The best I’ve come up with so far, is this: reality doesn’t revolve around me. It lies outside of me, and isn’t dependent upon my will. It has a life of its own.
And this is infinitely better. Why? Because it makes communion, love and graciousness possible. The machine can provide every pleasure, but not these things, which make life life. The beauty of life is in being intruded on by the Other, giving ourselves to the Other, and both creating/becoming something new as a result. It’s sex, as opposed to masturbation. It’s the Trinity as opposed to the monad.
My questions seem to have found their answers 🙂. Even my next question, which I will share anyway.
If reality is outside of my power, is nothing real for God? Is God alone in an experience machine?
The answer is, that God is Trinity. God is the Lover, the Beloved, and the Fountain of Love between the two, and all three exist only in and as this Love. They do not exist, then love, or exist, then be loved. They love and are beloved and conceive love, from all eternity, and this is what God is.
May God bless you, in the name of the Father and of the Son and of the Holy Spirit
Everyone, no matter how much or little they are aware of it, lives within a worldview. For the most part, this is inherited from our families, media, and cultures, and accepted without a second thought. And this worldview determines your world, the world that you see and engage with.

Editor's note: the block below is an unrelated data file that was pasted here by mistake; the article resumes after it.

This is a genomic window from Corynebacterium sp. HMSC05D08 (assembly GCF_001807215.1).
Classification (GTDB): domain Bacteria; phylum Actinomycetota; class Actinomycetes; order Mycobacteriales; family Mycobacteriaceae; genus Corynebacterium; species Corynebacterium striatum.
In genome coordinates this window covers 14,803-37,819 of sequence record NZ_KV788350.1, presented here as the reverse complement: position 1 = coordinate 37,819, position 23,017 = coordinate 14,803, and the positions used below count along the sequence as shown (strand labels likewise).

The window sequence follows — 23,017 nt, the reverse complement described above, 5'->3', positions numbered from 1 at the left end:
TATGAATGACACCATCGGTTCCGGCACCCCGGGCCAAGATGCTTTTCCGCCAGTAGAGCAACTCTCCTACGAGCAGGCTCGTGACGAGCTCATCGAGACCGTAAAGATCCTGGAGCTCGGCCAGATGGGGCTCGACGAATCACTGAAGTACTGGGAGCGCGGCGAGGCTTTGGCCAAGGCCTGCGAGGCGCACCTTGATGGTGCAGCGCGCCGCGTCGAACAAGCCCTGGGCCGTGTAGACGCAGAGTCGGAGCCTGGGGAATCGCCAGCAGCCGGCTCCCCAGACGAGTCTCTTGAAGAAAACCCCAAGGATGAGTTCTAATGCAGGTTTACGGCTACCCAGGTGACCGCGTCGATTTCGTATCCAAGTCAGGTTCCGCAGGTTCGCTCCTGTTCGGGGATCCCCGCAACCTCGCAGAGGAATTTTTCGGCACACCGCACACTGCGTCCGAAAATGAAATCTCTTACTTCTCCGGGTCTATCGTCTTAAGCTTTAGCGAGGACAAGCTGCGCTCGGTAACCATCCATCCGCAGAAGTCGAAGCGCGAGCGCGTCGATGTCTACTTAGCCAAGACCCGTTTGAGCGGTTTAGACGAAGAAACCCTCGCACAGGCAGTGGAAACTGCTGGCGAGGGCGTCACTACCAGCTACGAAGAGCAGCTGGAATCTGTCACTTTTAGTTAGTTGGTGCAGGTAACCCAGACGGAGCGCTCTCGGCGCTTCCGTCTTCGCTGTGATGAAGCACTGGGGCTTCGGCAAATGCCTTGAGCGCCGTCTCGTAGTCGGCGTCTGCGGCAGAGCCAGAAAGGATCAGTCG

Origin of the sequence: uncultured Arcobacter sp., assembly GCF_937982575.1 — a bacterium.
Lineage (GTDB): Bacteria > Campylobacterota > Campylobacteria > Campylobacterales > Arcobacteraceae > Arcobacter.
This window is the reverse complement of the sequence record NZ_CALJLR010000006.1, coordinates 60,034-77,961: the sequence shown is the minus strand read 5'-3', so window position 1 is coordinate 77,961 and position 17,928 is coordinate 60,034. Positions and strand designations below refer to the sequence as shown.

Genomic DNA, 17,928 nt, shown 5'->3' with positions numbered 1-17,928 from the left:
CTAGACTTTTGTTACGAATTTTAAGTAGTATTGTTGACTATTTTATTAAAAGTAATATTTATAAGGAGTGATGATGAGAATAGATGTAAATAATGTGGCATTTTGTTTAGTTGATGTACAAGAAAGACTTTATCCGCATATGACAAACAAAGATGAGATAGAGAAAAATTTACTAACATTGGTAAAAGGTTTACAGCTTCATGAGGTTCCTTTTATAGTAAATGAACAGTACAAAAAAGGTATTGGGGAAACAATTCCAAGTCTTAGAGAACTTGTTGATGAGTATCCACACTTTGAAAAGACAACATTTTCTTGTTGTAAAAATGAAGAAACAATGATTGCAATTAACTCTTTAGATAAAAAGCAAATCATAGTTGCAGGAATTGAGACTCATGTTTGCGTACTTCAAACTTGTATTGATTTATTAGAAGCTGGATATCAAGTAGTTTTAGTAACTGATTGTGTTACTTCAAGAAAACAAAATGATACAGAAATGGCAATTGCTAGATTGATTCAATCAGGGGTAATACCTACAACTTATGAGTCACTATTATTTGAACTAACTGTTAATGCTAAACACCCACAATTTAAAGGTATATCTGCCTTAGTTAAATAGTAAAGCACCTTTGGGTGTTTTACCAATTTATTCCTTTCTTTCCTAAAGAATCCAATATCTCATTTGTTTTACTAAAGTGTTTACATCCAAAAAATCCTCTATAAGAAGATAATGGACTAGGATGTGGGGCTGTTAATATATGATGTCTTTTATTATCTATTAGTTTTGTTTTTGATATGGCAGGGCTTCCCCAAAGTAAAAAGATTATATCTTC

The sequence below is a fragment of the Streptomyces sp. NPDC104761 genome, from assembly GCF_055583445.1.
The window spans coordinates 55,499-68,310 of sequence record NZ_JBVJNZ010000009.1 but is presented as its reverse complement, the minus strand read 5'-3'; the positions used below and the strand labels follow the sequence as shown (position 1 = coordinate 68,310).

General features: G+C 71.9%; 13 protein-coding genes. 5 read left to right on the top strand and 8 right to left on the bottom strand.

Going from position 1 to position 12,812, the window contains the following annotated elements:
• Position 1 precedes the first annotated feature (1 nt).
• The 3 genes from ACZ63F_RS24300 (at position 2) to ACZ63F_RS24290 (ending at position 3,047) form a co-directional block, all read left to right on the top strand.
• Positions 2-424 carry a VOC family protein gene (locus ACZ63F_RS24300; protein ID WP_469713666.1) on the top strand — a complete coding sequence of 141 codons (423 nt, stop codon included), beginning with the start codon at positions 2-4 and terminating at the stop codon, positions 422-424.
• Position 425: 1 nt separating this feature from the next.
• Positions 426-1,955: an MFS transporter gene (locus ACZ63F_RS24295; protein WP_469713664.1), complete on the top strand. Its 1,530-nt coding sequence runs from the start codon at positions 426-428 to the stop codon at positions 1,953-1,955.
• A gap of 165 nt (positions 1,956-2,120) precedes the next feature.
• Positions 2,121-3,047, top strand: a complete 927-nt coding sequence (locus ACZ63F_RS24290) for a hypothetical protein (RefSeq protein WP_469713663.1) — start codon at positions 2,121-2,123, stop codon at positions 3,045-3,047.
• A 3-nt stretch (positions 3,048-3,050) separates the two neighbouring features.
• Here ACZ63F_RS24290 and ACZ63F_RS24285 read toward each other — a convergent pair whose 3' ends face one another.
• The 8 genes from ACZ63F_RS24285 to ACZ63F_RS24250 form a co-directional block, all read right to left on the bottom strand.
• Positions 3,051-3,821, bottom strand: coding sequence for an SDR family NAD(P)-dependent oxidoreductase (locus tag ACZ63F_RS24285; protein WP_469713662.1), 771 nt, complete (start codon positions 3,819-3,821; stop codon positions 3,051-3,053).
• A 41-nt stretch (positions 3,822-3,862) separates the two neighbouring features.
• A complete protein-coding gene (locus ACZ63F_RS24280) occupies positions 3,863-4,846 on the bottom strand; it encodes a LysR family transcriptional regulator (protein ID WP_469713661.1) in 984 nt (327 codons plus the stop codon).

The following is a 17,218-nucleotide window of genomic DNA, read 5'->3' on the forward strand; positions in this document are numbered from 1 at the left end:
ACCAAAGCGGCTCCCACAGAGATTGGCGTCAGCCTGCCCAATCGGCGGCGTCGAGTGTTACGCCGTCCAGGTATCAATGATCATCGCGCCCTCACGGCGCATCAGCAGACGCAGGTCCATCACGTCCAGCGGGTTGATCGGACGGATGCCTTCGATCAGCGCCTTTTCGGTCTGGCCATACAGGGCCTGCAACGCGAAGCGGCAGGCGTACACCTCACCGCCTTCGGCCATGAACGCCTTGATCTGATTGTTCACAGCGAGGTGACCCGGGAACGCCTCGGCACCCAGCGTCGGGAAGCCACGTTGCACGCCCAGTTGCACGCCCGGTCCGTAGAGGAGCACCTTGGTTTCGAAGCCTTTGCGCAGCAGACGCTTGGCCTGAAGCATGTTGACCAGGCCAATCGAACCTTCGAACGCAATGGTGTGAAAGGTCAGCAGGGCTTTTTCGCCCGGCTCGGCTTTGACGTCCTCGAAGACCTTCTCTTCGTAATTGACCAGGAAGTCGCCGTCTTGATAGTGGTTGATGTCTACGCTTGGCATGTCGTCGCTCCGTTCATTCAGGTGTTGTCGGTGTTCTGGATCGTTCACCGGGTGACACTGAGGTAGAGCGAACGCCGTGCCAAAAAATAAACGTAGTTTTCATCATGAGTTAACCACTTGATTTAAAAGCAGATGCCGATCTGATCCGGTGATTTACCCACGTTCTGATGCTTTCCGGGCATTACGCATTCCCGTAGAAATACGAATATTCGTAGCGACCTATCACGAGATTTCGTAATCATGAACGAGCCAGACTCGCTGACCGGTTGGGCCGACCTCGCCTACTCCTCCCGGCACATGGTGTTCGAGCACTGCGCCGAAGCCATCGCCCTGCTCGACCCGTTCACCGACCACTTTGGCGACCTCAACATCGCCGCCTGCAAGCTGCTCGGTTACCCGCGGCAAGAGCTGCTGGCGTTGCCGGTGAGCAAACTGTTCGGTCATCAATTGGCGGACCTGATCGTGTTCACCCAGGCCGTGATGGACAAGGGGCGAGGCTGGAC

But what if your worldview was wrong? You would be wrong about what can or cannot be done, or even worse, what ought or ought not be done. Our illusions enslave us, and we aren’t even aware of it.
And then, what if our worldview is wrong, and the world we’re actually in is enslaving us? We would be trapped in a prison which we can’t even see, because that prison is a part of us.
But if we had the true worldview, which is no longer a worldview, but transcends views to reach truth, then we would be free. Even in the darkest, coldest, smallest prison cell in the world, one who has Truth is utterly free, because they have reality. Their existence and their decisions are in their own hands, and no one can take these away.
Philosophy is the search for the truth above and beyond all views, so that we can really live in the real world.
Perhaps the worldview we unquestioningly received just happens to be right. Maybe. But we can’t know until we loosen our grip on it, and seek the world that lies beyond the worldview. And we also can’t loosen our grip until we are aware of it.
Perhaps more than any other age in history, we are at risk of being enslaved by our illusions and ignorance, because we are the most distracted age in history. Our education levels are improving, but not for the most important questions. We run the extraordinary risk of becoming both the most educated and most closed minded people ever to exist.